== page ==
The nut has been adopted as the official “nut” in some states. Tasty in a cake, walnuts come at an expensive price. In short, the price of walnuts is exceptionally high because there is low supply but high demand. In addition, nuts are marketed as a luxury, increasing their price, and the market is unreliable.
In general, walnuts are expensive, especially for most consumers. Walnuts are seasonal and it takes more than 10 years for the tree to mature and start producing the precious nuts. The harvest is sometimes interrupted by the prolonged wet season, creating distribution gaps in the market and causing prices to rise. Since walnuts are an essential part of pecan pies, prices also fluctuate when the price of walnuts follows suit.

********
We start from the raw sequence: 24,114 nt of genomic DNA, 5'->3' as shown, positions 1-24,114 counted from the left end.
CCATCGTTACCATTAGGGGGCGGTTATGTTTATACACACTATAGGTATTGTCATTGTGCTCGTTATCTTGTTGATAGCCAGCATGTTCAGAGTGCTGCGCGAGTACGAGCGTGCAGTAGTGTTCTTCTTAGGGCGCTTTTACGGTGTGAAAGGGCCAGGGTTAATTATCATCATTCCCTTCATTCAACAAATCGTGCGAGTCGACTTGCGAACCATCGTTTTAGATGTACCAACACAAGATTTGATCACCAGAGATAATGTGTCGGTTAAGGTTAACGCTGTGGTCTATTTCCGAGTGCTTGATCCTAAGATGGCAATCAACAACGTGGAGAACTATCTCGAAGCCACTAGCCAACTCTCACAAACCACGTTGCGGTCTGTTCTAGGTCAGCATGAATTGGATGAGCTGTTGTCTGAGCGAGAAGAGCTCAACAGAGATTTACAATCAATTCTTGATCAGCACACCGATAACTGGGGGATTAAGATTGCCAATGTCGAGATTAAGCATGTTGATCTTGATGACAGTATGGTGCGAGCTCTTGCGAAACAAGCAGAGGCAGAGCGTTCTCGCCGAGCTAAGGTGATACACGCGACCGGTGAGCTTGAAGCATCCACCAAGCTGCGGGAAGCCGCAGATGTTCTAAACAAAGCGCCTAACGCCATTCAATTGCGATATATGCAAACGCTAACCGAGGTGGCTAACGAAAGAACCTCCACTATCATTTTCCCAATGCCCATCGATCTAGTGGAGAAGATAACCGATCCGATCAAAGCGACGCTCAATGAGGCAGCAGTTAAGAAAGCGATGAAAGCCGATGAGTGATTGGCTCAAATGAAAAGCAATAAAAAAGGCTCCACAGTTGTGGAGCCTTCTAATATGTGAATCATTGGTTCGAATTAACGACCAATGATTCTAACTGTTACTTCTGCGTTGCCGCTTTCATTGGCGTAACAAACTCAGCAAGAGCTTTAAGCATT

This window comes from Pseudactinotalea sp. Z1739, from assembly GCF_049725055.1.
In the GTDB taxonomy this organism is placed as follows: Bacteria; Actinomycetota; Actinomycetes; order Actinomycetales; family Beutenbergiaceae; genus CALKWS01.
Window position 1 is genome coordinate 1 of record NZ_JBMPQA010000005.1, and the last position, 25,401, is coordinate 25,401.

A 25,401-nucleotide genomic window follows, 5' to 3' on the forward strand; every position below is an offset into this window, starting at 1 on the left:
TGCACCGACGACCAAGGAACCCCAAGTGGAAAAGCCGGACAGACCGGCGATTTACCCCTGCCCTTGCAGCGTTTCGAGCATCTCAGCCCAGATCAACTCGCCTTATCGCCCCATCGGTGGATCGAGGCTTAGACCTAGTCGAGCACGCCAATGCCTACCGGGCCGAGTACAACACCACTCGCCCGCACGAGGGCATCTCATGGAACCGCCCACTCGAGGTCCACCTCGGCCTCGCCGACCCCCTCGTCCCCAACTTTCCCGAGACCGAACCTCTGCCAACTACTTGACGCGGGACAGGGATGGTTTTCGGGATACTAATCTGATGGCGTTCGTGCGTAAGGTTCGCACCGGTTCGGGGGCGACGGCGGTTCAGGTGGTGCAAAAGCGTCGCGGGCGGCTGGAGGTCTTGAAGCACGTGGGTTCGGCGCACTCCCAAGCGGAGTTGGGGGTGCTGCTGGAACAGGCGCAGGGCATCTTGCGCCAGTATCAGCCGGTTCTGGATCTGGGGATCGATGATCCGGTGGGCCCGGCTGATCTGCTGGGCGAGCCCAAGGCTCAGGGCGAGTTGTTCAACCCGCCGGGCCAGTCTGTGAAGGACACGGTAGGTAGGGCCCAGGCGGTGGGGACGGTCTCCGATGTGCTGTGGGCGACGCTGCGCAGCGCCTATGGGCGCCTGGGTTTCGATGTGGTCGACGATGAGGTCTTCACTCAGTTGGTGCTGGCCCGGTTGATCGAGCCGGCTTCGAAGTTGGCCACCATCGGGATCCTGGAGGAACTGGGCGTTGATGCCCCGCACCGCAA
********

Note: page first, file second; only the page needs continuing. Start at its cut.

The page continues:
As walnut orchards ripen slowly, farmers have to find ways to recover their investment as quickly as possible, which explains why walnuts are so expensive. The price of walnuts is going up, going up, which may mean that if you're planning a pecan pie for Thanksgiving, now's the time to buy them. The time they take to mature and produce makes nuts expensive and restricts the growth of new nut trees. Given the time it takes to mature a walnut orchard, farmers have to look for ways to recover their inputs in the shortest possible time, which partly explains why walnuts are expensive.
Despite the international reach of walnut cultivation, most of the world's nuts still originate in the United States. Droughts also have the potential to delay crop development, leaving the walnut farmer with an orchard that requires water and regular attention, but cannot produce nuts to compensate for the required investment of time and resources.